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Number Games and Number Rhymes: The Number Rhymes of Metrodorus

by David Eugene Smith & Robert King Atwell - 1912

The position of the number rhyme in the history of education has already been discussed. In this chapter it is proposed to give a few translations from the famous Epigrams of Metrodorus, or Metrodoros, to take the Greek form of his name. These will serve to show the nature of the rhyming problem as it first appeared in the early Greek algebra, and may have some educational value in the present search for means to make the introduction to this science more interesting to a certain type of mind. They are confessedly mere puzzles, stated in a form that appeals to the immature youth. They admit of solution by such simple equations as are now quite commonly given in the arithmetic of the eighth grade, although the Greeks, had no such simple means for attacking them. In ancient days they were possibly solved by geometric methods, the unknown quantity being represented by a line. The Arabs would, as the learned Dean Peacock has remarked, have solved them by the Rule of False Position, as would also the medieval writers of Europe. It is quite probable, however, that they were approached through the domain of rhetorical algebra, that early process of algebraic reasoning in which words were used instead of symbols. But whatever the process, they stand as interesting examples of the use of the puzzle in the youth of the race; and as such they raise the question as to whether we should not profit by this race experience in dealing with the youth of to-day.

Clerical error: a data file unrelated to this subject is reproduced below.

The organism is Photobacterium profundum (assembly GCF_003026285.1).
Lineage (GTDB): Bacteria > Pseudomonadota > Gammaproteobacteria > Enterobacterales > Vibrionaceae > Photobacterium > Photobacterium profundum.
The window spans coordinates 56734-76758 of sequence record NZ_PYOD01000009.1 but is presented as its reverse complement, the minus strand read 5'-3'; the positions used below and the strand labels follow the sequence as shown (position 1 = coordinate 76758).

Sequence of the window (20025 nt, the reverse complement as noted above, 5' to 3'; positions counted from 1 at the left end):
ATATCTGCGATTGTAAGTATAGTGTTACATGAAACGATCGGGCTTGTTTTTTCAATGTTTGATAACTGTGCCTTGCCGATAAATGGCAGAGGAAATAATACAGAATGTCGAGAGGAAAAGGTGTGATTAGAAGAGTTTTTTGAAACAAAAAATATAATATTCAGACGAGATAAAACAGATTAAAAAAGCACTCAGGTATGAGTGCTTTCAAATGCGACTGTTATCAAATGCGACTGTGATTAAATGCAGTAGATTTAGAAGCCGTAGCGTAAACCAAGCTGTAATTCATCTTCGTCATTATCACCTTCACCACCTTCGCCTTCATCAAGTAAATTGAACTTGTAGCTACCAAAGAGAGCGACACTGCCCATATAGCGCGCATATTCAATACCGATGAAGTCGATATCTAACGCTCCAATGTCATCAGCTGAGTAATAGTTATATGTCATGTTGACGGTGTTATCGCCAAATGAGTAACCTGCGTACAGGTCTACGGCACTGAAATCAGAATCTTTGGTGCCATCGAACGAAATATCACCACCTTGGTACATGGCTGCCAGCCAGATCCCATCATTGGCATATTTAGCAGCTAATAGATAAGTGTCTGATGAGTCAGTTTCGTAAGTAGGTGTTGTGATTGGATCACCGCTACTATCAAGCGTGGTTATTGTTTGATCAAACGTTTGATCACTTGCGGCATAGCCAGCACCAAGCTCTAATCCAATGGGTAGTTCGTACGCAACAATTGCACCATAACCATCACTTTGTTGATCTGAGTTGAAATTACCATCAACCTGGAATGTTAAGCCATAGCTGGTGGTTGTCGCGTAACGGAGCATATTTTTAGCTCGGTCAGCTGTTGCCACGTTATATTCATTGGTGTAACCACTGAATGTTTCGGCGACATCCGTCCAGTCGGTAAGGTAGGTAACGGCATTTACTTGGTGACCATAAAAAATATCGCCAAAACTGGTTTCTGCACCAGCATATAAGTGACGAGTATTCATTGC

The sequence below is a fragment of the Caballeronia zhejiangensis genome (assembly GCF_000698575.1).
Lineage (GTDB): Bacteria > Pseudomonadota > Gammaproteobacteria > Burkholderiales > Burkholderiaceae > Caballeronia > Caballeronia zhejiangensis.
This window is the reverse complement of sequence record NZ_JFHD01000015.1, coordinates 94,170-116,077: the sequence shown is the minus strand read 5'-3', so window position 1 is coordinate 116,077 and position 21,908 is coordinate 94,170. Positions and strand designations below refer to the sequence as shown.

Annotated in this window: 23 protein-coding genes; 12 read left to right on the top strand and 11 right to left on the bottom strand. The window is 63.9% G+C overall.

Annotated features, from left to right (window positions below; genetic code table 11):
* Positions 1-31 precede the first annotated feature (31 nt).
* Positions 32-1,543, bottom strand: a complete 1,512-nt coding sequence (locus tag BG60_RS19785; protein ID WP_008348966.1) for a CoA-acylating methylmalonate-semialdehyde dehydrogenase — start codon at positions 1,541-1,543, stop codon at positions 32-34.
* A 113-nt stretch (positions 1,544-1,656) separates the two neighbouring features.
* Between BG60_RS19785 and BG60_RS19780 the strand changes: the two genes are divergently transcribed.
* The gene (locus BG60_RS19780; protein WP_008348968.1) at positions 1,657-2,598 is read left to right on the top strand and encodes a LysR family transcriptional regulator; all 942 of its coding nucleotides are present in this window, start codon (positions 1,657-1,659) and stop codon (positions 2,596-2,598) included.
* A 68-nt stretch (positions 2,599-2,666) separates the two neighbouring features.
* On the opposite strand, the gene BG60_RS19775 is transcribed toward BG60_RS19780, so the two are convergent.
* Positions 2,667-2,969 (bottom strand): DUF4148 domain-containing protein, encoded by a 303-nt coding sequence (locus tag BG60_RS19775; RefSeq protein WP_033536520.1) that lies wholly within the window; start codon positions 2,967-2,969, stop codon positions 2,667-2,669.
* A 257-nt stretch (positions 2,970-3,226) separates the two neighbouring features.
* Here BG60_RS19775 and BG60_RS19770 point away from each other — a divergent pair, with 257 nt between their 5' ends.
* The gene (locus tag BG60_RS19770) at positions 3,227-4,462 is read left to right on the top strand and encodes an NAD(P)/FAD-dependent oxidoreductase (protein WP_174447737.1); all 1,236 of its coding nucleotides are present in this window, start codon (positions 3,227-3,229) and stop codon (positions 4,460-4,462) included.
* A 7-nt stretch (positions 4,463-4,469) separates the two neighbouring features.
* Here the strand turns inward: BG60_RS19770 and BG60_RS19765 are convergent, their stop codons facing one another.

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Cite This Article as: Teachers College Record Volume 13 Number 5, 1912, p. 63-68
https://www.tcrecord.org ID Number: 10181, Date Accessed: 6/15/2021 12:18:37 PM

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  • David Smith

  • Robert Atwell

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